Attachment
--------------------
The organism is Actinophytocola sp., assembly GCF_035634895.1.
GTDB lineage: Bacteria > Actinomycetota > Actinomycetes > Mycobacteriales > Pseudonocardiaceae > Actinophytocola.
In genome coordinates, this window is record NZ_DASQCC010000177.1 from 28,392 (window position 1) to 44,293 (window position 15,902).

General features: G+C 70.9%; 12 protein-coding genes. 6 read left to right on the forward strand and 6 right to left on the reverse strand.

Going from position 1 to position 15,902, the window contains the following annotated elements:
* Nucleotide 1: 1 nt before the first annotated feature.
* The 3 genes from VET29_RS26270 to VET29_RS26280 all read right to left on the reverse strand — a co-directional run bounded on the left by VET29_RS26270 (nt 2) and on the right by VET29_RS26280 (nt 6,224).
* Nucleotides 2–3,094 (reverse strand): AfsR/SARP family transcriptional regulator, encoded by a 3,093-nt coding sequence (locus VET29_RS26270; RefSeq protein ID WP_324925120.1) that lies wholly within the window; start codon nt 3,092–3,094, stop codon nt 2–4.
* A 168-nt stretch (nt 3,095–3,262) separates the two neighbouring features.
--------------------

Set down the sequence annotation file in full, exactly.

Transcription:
The organism is Actinophytocola sp., assembly GCF_035634895.1.
GTDB lineage: Bacteria > Actinomycetota > Actinomycetes > Mycobacteriales > Pseudonocardiaceae > Actinophytocola.
In genome coordinates, this window is record NZ_DASQCC010000177.1 from 28,392 (window position 1) to 44,293 (window position 15,902).

General features: G+C 70.9%; 12 protein-coding genes. 6 read left to right on the forward strand and 6 right to left on the reverse strand.

Going from position 1 to position 15,902, the window contains the following annotated elements:
* Nucleotide 1: 1 nt before the first annotated feature.
* The 3 genes from VET29_RS26270 to VET29_RS26280 all read right to left on the reverse strand — a co-directional run bounded on the left by VET29_RS26270 (nt 2) and on the right by VET29_RS26280 (nt 6,224).
* Nucleotides 2–3,094 (reverse strand): AfsR/SARP family transcriptional regulator, encoded by a 3,093-nt coding sequence (locus VET29_RS26270; RefSeq protein ID WP_324925120.1) that lies wholly within the window; start codon nt 3,092–3,094, stop codon nt 2–4.
* A 168-nt stretch (nt 3,095–3,262) separates the two neighbouring features.